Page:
water_disappeared = change.where(change == -1)

The cell below calculate the area of water extent for water_loss, water_gain, permanent water and land

total_area = analyse_total_value.count().values * area_per_pixel
water_apperaed_area = water_appeared.count().values * area_per_pixel
permanent_water_area = permanent_water.count().values * area_per_pixel
water_disappeared_area = water_disappeared.count().values * area_per_pixel


The water variables are plotted to visualised the result

water_appeared_color = "Green"
water_disappeared_color = "Yellow"
stable_color = "Blue"
land_color = "Brown"

fig, ax = plt.subplots(1, 1, figsize=(10, 10))


        f"Water to Water {round(permanent_water_area, 2)} km2",
        f"Water to No Water {round(water_disappeared_area, 2)} km2",
        f"No Water to Water: {round(water_apperaed_area, 2)} km2",
    loc="lower left",

plt.title("Change in water extent: " + baseline_time + " to " + analysis_time);

Next steps

Return to the “Analysis parameters” section, modify some values (e.g. latitude, longitude, start_year, end_year) and re-run the analysis. You can use the interactive map in the “View the selected location” section to find new central latitude and longitude values by panning and zooming, and then clicking on the area you wish to extract location values for. You can also use Google maps to search for a location you know, then return the latitude and longitude values by clicking the map.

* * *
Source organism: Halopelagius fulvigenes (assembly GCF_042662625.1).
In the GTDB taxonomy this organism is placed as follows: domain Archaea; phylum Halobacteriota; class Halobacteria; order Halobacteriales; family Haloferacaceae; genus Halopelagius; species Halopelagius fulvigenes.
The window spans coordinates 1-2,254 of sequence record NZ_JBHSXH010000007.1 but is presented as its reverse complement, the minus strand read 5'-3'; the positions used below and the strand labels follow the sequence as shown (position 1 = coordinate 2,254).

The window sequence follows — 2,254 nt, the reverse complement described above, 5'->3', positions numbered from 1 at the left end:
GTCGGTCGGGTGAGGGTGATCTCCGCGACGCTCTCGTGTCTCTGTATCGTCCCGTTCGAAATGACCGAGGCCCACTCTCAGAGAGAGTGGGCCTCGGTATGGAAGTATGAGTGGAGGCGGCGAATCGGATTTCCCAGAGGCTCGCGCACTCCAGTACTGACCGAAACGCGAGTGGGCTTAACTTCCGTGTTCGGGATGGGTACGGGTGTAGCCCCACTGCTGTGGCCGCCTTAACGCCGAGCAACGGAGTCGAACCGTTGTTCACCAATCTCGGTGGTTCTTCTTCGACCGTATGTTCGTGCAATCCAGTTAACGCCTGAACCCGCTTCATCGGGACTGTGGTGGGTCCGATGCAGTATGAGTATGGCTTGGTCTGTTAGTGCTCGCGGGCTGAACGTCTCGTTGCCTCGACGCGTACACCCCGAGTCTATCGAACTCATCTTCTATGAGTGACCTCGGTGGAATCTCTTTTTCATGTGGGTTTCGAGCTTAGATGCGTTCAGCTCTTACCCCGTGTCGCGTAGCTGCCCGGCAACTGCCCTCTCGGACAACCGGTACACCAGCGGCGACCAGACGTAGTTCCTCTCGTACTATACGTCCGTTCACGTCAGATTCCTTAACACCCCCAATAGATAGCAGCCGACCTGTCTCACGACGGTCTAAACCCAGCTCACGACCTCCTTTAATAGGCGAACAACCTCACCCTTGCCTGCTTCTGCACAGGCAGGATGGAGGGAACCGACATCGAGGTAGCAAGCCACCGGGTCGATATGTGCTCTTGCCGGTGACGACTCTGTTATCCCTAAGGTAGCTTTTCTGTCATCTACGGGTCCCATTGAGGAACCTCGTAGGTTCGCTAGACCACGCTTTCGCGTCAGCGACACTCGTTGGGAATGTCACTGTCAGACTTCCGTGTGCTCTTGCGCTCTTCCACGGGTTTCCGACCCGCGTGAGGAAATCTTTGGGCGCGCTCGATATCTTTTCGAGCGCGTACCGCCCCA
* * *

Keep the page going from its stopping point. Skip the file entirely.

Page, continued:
Change the year also in “Compare Two Time Periods - a Baseline and an Analysis” section, (e.g. base_year, analyse_year) and re-run the analysis.

Additional information

License: The code in this notebook is licensed under the Apache License, Version 2.0. Digital Earth Africa data is licensed under the Creative Commons by Attribution 4.0 license.

Contact: If you need assistance, please post a question on the Open Data Cube Slack channel or on the GIS Stack Exchange using the open-data-cube tag (you can view previously asked questions here). If you would like to report an issue with this notebook, you can file one on Github.

Compatible datacube version:


Last Tested:

from datetime import datetime'%Y-%m-%d')